In the present embodiment, a steering device for the paravane 14 includes a rudder 46 rotatably mounted between the upper frame 52A and lower frame 52C. The rudder 46 is operable to change the amount of lateral force exerted by the paravane 14 at any speed of travel through the water by rotating the direction of its plane with respect to the longitudinal axis of the paravane 14. Rotational orientation of the plane of the rudder 46 with respect to the longitudinal axis of the paravane 14 can be controlled by a control unit 48, which will be further explained below with reference to FIG. 4. Electrical power to operate various electronic components (not shown in FIG. 2) in the control unit 48 may be supplied by a turbine-powered generator, shown generally at 50 and affixed to the lower frame 52C. The generator 50 converts flow of the water past the paravane 14 into rotational energy to drive an electric alternator or generator (not shown separately) disposed therein and collectively referred to as a “generator.” The exact structure and location on the paravane 14 chosen for the generator 50 are matters of discretion for the designer and are not intended to limit the scope of the invention.
The cross-section of the rudder 46 may be similar to the cross-section of a thin plate, however the cross-section of the rudder 46 may have other shapes known to those of ordinary skill in the art, for example, a profile 0009 airfoil cross section as described in, Goett, Harry J Bullivant, W Kenneth Tests of NA CA 0009, 0012, and 0018 airfoils in the full-scale tunnel, Report No. 647, National Advisory Committee for Aeronautics, 1939. By using a profile cross-section such as the foregoing example, the rudder 46 may have additional strength, reduced weight and reduced turbulence in the water as compared to a planar cross-section rudder.
As will be appreciated by those skilled in the art, part of the lateral force produced by the paravane 14 as it moves through the water, as well as the towing force supplied by the vessel (10 in FIG. 1) is coupled between the vessel (10 in FIG. 1) and paravane 14 through the paravane tow rope (16 in FIG. 1). By coupling the tow rope (16 in FIG. 1) to the paravane 14 using a device called a bridle, such forces may be distributed over a substantial portion or all of the cross-sectional area of the paravane structure, rather than being concentrated at a single coupling point. The bridle, one embodiment of which will be further explained below, typically includes a plurality of cables or ropes that each terminate at one end in one of the bridle cable couplings 54A, 54B, 54C and 56A, 56B, 56C, and each terminate at the other end in one or more bridle nodes.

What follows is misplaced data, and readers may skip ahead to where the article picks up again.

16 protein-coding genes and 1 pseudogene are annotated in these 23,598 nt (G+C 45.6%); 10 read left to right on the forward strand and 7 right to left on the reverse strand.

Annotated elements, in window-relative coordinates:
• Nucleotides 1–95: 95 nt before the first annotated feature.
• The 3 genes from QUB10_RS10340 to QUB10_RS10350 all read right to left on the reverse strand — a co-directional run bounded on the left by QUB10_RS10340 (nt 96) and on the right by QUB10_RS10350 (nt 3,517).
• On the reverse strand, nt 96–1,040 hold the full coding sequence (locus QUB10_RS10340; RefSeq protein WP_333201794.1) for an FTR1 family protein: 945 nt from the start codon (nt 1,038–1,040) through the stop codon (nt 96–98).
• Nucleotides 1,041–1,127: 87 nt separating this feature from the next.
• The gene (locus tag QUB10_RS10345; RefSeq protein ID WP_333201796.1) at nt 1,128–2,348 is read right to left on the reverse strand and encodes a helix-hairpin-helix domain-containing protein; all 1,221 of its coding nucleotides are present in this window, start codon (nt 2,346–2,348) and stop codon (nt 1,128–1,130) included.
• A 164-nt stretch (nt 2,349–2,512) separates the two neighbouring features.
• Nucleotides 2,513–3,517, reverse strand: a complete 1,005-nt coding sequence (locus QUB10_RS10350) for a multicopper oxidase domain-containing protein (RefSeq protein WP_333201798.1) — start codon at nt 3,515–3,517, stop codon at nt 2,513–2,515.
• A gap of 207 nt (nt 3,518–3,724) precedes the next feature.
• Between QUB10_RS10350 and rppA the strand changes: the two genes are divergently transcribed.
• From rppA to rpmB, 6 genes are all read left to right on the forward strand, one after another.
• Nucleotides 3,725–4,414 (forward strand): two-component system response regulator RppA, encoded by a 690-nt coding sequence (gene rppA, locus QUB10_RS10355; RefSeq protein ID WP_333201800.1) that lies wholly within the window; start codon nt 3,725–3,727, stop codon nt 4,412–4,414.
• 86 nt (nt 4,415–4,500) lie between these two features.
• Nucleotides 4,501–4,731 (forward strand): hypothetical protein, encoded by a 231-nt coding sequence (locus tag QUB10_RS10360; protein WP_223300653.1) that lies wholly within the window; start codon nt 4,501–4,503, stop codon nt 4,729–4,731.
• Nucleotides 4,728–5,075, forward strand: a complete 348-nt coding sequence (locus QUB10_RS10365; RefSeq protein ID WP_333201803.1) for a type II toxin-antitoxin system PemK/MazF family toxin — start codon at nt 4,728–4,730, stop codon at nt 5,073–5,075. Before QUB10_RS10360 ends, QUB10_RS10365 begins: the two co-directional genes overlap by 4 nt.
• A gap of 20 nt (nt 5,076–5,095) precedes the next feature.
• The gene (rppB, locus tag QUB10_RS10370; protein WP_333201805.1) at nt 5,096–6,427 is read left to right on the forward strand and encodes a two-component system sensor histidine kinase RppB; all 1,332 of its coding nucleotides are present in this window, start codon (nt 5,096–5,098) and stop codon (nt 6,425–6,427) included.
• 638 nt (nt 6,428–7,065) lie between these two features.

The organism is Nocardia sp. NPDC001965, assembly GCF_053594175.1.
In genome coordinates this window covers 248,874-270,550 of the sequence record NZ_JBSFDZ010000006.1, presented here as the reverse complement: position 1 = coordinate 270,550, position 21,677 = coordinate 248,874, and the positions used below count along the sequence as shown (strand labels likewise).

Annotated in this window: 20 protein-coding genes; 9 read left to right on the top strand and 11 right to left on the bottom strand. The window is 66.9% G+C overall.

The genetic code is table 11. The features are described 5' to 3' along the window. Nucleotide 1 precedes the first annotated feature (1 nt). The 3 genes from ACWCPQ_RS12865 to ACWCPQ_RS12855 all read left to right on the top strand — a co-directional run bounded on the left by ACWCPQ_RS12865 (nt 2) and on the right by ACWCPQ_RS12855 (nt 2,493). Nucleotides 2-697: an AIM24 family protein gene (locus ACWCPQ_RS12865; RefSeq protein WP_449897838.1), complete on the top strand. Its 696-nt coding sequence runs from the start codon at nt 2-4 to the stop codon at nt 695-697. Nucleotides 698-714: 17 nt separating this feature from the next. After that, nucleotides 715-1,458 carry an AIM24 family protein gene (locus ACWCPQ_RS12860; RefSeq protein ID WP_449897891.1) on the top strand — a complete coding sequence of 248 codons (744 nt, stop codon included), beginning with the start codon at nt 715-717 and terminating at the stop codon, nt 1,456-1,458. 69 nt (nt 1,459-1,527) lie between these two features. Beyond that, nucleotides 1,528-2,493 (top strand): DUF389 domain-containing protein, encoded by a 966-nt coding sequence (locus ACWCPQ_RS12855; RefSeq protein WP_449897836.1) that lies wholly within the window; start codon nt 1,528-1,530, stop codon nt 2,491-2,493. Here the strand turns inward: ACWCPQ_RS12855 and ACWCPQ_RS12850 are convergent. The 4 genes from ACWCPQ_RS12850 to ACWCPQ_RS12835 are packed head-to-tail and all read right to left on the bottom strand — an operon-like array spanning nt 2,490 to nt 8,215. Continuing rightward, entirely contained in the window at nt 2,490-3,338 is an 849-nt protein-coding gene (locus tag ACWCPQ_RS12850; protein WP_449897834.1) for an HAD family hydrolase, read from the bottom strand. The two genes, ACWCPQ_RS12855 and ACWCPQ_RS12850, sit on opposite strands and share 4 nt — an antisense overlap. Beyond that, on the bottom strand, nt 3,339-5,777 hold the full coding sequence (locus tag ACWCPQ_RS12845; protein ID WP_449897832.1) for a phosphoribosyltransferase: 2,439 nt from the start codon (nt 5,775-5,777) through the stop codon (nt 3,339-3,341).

For purposes of analyzing forces on the paravane 14 and on the bridle cables, each bridle node acts as a single point. In some embodiments of the invention there are two such bridle nodes in each bridle, a forward node and an aft node. Each such node itself can be functionally coupled to the tow rope (16 in FIG. 1) by a node lead in cable. The length of each node lead in cable in some embodiments can be controlled to maintain properly distributed tension on all the bridle cables, depending on the angle that the paravane subtends with respect to the direction of travel of the vessel (10 in FIG. 1) and on the amount of lateral force exerted by the paravane 14. Referring to FIG. 3, one example of an adjustable length node lead in cable system that may be used with the paravane of FIG. 2 will now be explained. As explained above, bridle cables, shown at 54 for the aft bridle cables and 56 for the forward bridle cables respectively, each couple at one end to a respective coupling (54A, 54B, 54C and 56A, 56B, 56C in FIG. 2) on the paravane diverter frames (52A, 52B, 52C in FIG. 2). Also as explained above, the bridle cables 54 and 56 are coupled at their other ends to a respective bridle node, shown at 54D for the aft node and at 56D for the forward node. The nodes 54D, 56D are each coupled to an end of a node lead in line 58 which may be a cable or chain, as shown in FIG. 3. The particular structure used for the lead in line 58, and the particular device used to control the length of the respective portions of the lead in line 58 are a matter of discretion for the system designer. For purposes of defining the scope of this aspect of the invention, it is only necessary that the length of lead in line 58 between the coupling point to the tow rope 16 and to each of the forward node 56D and the aft node 54D be controllable so as to be able to control the position of the effective coupling point (tow point) between the tow rope 16 and the nodes 54D, 56D.